Chapter 2: What is a dedicated device?

Chapter 2: What is a dedicated device?

According to Google’s Android Developer site, the short definition of a dedicated device is “a company-owned device that fulfills a single use case.” Point of sale systems, digital signage, self-ordering kiosks, handheld inventory scanners, restaurant tabletop ordering systems, self-check-in kiosks, cashier-less checkout systems, and airport ticket printing kiosks are all examples of dedicated devices — but this list is by no means complete.

Since dedicated devices have a very different use case than other enterprise devices like BYOD (bring your own device) or COPE (corporate owned, personally enabled) situations, they also require a very specific type of management. 

Popular examples and core characteristics of dedicated devices

You probably use some kind of dedicated device at least fairly regularly. ATMs — especially more modern models — are great examples of dedicated devices. Self-checkout machines at grocery and other brick and mortar stores are another prolific example in retail environments.

We can sum up the core characteristics of a dedicated device in four points: 

  • They serve a specific, single purpose.
  • They run a single app or very tightly controlled selection of applications or operate exclusively in kiosk mode
  • They’re owned by an organization or enterprise (not an individual user)
  • They’re always-on and mission critical, meaning they’re relied on for essential business functions

Device Purpose
ATM Cash dispensing, financial transactions
Airport kiosk Flight check-in, boarding pass, baggage check
Point of Sale Payment terminal
Barcode Scanner Checkout system, package delivery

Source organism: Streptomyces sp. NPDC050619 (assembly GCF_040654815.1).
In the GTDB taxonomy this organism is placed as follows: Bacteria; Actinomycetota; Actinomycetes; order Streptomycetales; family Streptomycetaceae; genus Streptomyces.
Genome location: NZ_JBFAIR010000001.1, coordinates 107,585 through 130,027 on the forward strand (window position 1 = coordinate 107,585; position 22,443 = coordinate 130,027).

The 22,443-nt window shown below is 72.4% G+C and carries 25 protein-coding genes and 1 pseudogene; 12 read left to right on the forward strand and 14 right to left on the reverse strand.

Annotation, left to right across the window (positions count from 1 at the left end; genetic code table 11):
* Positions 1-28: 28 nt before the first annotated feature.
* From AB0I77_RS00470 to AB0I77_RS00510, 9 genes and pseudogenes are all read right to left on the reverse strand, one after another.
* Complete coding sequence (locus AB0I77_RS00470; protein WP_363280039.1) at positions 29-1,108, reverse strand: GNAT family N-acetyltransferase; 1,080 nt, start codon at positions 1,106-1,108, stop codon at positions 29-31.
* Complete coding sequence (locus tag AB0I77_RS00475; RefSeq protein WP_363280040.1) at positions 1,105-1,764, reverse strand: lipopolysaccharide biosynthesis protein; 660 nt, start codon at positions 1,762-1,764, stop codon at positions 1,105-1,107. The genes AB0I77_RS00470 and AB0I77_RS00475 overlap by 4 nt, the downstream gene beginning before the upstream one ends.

Why Android is (frequently) the best choice for dedicated devices

Since many dedicated devices are purpose-built, you might think they require a proprietary or hyper-specific operating system to do the job. While traditional desktop operating systems like Windows weren’t designed for the always-updating, always-connected role that many organizations now demand, a versatile and customizable mobile operating system can offer the granular control generally required to provide the best experience to customers and end users. 

But that’s where Android (and the Android Open Source Project, AOSP) differs. It’s flexible, adapting to nearly any need and use case. You can, for example, control system updates to integrate new features and improve security. Similarly, because Android is open source and exceptionally well supported, many devices can be maintained for a much longer period, increasing lifespan and reducing costs. Some versions of Android can even run on x86 hardware, so older machines that have reached the end of their Windows update lifespan no longer need to be discarded in the name of security or new features.

But devices are only half the story

Since dedicated devices are mission critical, you need a way to remotely troubleshoot, update, and otherwise interact with these devices. That’s why most modern dedicated systems need a cloud backend and interface. For example, PoS (Point of Sale) systems could have a back end to configure the management of store-specific activity like user credentials, real-time transaction monitoring, and more. Logistics devices for tracking products might have a backend that manages warehouse inventory. 

This information is not generally stored directly on the device, however. It’s communicated back to an online repository that can be read and written from various sources across an entire fleet of devices. For example, a cloud-connected PoS could synchronize all transactions across devices in a store so management can view them in a single location. 

This same kind of connectivity applies to dedicated device management. You need a way to provision devices, push updates, enforce policies (and policy changes), and manage drift — all remotely. This is precisely why Esper exists. Whether you need an agile, upgradable point of sale system, a network of self-ordering restaurant kiosks, portable logistics devices to manage inventory, or nearly anything in between, we can help. Whatever your use case may be, Esper can help guide and enhance your dedicated device strategy with our rich set of APIs, SDKs, custom operating system, and other tools.

But you don’t have to take our word for it. We can help you evaluate your scenario and decide what type of management solution will be best for you. No gimmicks, no sales. It’s a downloadable asset that offers a self-assessment and offers suggestions on what may work best for you. 

Chapter 2: What is a dedicated device?